David Oyelowo and Rosamund Pike in United Kingdom, the story of a kingdom in southern Africa, Bechuanaland, and a crisis, beginning in 1947 that ultimately led to the establishing of the independent country, Botswana. Image: Sourced
No, not the United Kingdom, though its government and colonial officials play a significant role in this story. Rather, this is the story of a kingdom in southern Africa, Bechuanaland, and a crisis, beginning in 1947 that ultimately led to the establishing of the independent country, Botswana.
This is a true story, one that many audiences may not be familiar with at all, but well worth learning about.
Bechuanaland had a centuries-old tradition of a monarchy and succession. At this time, there was a regent, an uncle ruling for his nephew, Seretse Kharma, who was studying in England in preparation for his destiny. Before his return he met a young woman, Ruth Williams, daughter of a salesman, to whom he was attracted, to whom he proposed – and was accepted. Accepted is not exactly the word that describes the reaction of her father nor of the reaction of Seretse’s uncle and the immediate response of the people of Bechuanaland.
Before the marriage, Lord Alastair Canning, Governor of southern Africa, confronts Ruth at the office in her typist pool, threatening her that she will bring down the British Empire. She defies him. The couple are married and travel to Seretse’s home country. At the meeting of the tribe, his uncle denounces him, demands that he divorce his wife in order to become ruler.
While, initially, Seretse and Ruth think that they might have underestimated the situation, they stand firm, Seretse making a fine and rousing speech which overcomes some of the opposition from the people and he is accepted, to Lord Canning’s disgust.
The drama continues at a personal level, Ruth spurned by Seretse’s uncle’s wife as well as by his sister – though his sister begins to relent as she sees Ruth becoming part of the community.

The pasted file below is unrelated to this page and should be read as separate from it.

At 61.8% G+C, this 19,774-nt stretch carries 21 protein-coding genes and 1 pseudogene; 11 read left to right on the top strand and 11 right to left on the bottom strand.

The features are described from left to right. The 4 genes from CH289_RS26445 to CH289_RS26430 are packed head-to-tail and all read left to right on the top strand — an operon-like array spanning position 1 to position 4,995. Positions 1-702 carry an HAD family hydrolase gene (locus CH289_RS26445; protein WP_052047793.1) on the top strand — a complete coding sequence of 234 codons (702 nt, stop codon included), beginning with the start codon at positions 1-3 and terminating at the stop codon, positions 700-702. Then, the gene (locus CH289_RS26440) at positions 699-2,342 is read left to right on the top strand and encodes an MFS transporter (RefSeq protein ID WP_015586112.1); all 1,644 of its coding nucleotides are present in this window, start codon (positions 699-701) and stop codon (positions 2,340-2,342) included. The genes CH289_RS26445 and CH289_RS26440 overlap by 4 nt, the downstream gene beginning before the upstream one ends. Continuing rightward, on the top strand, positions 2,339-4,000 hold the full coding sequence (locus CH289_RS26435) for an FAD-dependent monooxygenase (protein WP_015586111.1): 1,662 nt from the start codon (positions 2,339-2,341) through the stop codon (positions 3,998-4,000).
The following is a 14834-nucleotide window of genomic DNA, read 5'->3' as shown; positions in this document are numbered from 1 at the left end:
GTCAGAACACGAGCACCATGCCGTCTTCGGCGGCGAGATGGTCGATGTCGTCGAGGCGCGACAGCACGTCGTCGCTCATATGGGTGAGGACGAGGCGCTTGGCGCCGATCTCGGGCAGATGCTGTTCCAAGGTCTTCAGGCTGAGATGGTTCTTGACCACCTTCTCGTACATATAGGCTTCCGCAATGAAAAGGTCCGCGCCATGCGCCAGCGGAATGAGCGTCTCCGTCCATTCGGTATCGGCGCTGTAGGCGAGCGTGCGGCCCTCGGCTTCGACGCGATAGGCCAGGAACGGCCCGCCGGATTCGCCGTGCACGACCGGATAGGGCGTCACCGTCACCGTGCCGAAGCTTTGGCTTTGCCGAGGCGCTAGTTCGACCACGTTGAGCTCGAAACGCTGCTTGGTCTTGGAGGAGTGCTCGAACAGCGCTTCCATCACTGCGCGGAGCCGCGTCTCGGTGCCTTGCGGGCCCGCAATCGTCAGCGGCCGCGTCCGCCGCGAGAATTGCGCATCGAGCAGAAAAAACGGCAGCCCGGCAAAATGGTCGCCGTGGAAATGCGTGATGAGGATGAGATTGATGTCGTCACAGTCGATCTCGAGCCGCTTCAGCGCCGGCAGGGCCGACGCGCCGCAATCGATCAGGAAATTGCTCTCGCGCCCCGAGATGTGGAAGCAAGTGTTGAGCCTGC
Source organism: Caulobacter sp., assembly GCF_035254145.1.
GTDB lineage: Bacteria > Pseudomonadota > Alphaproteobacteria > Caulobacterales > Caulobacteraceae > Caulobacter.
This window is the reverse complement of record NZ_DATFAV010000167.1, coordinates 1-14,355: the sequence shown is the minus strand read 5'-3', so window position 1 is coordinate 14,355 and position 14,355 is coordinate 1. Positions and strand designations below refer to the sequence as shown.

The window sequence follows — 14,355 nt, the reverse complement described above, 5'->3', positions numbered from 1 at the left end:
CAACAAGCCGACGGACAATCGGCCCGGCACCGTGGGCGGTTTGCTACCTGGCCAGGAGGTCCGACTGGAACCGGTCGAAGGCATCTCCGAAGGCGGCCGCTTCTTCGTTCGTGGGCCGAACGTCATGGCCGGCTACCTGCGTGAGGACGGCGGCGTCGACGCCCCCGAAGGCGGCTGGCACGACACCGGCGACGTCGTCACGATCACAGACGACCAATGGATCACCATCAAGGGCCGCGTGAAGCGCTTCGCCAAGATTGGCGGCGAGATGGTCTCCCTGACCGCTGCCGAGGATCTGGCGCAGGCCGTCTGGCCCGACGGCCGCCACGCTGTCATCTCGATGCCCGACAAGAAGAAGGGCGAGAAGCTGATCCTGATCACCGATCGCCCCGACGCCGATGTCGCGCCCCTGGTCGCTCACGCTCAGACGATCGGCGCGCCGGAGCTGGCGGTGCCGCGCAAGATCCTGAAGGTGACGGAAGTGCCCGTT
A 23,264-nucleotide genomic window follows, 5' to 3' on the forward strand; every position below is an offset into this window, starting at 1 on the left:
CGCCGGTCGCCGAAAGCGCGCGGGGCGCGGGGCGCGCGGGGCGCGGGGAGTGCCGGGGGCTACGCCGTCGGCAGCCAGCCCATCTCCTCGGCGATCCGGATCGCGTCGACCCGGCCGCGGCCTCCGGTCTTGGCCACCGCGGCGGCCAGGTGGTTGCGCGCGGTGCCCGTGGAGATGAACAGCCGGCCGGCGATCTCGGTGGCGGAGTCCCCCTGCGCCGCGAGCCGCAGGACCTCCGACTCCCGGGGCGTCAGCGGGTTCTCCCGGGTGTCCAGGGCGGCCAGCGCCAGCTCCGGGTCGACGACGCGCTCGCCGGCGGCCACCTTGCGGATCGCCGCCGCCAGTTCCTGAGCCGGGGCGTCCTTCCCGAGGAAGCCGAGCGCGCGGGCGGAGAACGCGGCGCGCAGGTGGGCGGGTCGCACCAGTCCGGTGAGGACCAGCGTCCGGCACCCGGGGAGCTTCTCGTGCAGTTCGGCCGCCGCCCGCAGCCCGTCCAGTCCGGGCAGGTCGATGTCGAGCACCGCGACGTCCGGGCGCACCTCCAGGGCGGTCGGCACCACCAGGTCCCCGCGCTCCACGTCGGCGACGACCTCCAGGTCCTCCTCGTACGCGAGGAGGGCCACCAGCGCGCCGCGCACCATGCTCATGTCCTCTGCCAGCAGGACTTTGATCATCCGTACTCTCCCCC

But the drama also continues at a political level, the British government demanding that Seretse return to England, suggesting that he take a diplomatic post in the Bahamas for five years and, when he declines, planning to exile him from his home.
In the meantime, Ruth gives birth, communicating with her husband by phone. There is a movement in England to support Seretse, even an appeal to Prime Minister Attlee – with the revelation that Britain is concerned about South African support, finances, anti-Communist stances, rather than a small kingdom which is openly defying apartheid.
Winston Churchill does not come out of the story too well, having promised the King’s return were he to be elected in 1948 – but reneging on the promise.
The years in exile in Britain are long, Ruth joining her husband with their daughter, her father being reconciled, but little prospect of returning home.
Some political shrewdness is exercised, especially by the British government, unwarily agreeing that Bechuanaland should have control over any mineral discoveries (while companies from South Africa were digging into Bechuanaland), and it is possible for the couple to return – with information given during the credits of the independence of the country, becoming Botswana in 1966, Seretse, advocating democracy rather than monarchy, as the president and the subsequent history of the country, with photos of the actual protagonists during the credits.
The film was directed by Amma Asante who made the striking film about racial issues in 18th century Britain, Belle. This is one of those very well-made British films, well-acted by David Oyelowo as a Seretse Kharma, Rosamund Pike as Ruth Williams and Jack Davenport as Lord Canning – and always interesting at the personal and political levels.
Peter Malone MSC is an Associate of the Australian Catholic Office for Film and Broadcasting.